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I hope anyone proposing to lay oil pipelines along the Lake Michigan lakebed remember that there are 100,000 live rounds of unexploded ordnance sitting off of Fort Sheridan near Chicago.
Steven Pollack

Dave Dempsey <davedem@hotmail.com> wrote:
July 18, 2006

Contact: Dave Dempsey, 517-402-1148, davedem@hotmail.com
Chris Shafer, 517-371-5140, shaferc@cooley.edu


A panel funded by the Great Lakes Fishery Commission (GLFC) has submitted a
report recommending steps to assure protection of vital Great Lakes aquatic
habitat from disruptions caused by a growing number of proposed energy
projects. The panel noted proposals for offshore wind projects in the Great
Lakes as well as a history of cooling water intake structures, oil and gas
pipelines, and electric cables. The Great Lakes Fishery Commission is now
reviewing the report.

The panel said interest in crossing the beds of the Great Lakes with
pipelines and in installing wind turbines in the beds of the Lakes, in
addition to other proposed lakebed alterations, raises important questions
about protection of aquatic habitat that should be addressed through
revisions in state and provincial policies.

?Serving the public interest will require a careful balancing of the public
benefits of these projects against the possible impact on aquatic habitat,?
said Chris Shafer, a panel member and professor at Cooley Law School. ?We
think it would be prudent for the states and Ontario to put siting criteria
and policies in place before there is a rush of new offshore wind

The report is based on a 14-month review by the panel, including a workshop
the panel held in Ann Arbor, MI in September 2005 during which participants
identified issues of concern and offered suggestions on proposed guidelines
to protect aquatic habitat.

A legal review undertaken as part of the project found that the
jurisdictions have most if not all of the legal authority they need to
assure habitat protection and should exercise that authority by delineating
policies that:

· Identify and map areas that should be protected from any significant
lakebed alterations, due to the sensitivity of their biological, physical,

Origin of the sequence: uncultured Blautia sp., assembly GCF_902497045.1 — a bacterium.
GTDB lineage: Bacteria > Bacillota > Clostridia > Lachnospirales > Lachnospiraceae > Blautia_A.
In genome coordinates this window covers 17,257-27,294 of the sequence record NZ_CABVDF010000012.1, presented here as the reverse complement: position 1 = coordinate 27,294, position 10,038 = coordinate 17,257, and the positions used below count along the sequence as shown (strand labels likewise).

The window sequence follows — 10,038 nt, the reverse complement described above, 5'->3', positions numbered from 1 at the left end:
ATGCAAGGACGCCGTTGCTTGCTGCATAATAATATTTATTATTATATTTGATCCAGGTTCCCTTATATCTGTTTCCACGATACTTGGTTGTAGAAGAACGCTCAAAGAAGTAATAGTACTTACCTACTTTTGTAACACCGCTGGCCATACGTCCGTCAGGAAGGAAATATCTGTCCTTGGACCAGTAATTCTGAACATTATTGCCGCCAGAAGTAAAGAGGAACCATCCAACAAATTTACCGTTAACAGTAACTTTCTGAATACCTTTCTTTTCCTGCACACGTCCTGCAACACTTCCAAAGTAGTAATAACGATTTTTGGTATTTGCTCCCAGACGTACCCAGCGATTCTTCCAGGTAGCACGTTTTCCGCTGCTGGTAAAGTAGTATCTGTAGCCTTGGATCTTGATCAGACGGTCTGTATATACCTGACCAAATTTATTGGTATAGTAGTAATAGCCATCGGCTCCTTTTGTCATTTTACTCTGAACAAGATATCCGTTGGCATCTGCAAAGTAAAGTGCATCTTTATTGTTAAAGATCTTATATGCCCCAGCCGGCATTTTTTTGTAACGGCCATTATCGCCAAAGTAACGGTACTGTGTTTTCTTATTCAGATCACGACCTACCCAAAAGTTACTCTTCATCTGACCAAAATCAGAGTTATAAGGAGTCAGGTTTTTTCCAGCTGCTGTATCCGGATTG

archaeological, or other values, and designate them for legal protection;
· Promote the siting of alteration projects in areas that can tolerate such
· Prevent, or, where necessary, minimize or mitigate degradation of aquatic
habitat for fish and other aquatic organisms from proposed uses;
· Prevent or, where necessary, minimize or mitigate adverse impacts to water
dependent birds, and other wildlife from proposed uses;
· Prohibit uses of the lakebed that are not water dependent;
· Require a demonstration of clear and substantial public benefit, including
but not limited to environmental benefit, before authorizing such uses;
· Apply or enact mechanisms to collect fair market value for the use of
bottomlands to assure the public is compensated for lakebed alterations,
including lease costs;
· Require long-term ecological monitoring paid for by those who undertake
projects that alter lakebed habitat, and provide for adjustment or
disapproval of projects that impair the trust values of bottomlands.

Panel members include: Dave Dempsey, former member (1994-2001), Great Lakes
Fishery Commission (U.S.), Saint Paul, Minnesota; Dr. John Gannon, Senior
Scientist, International Joint Commission, Windsor, Ontario, Canada; Chris
Shafer, Professor, Cooley Law School, Lansing, Michigan; Steven Ugoretz,
Wisconsin Department of Natural Resources.

A copy of the panel?s report is available on line at:


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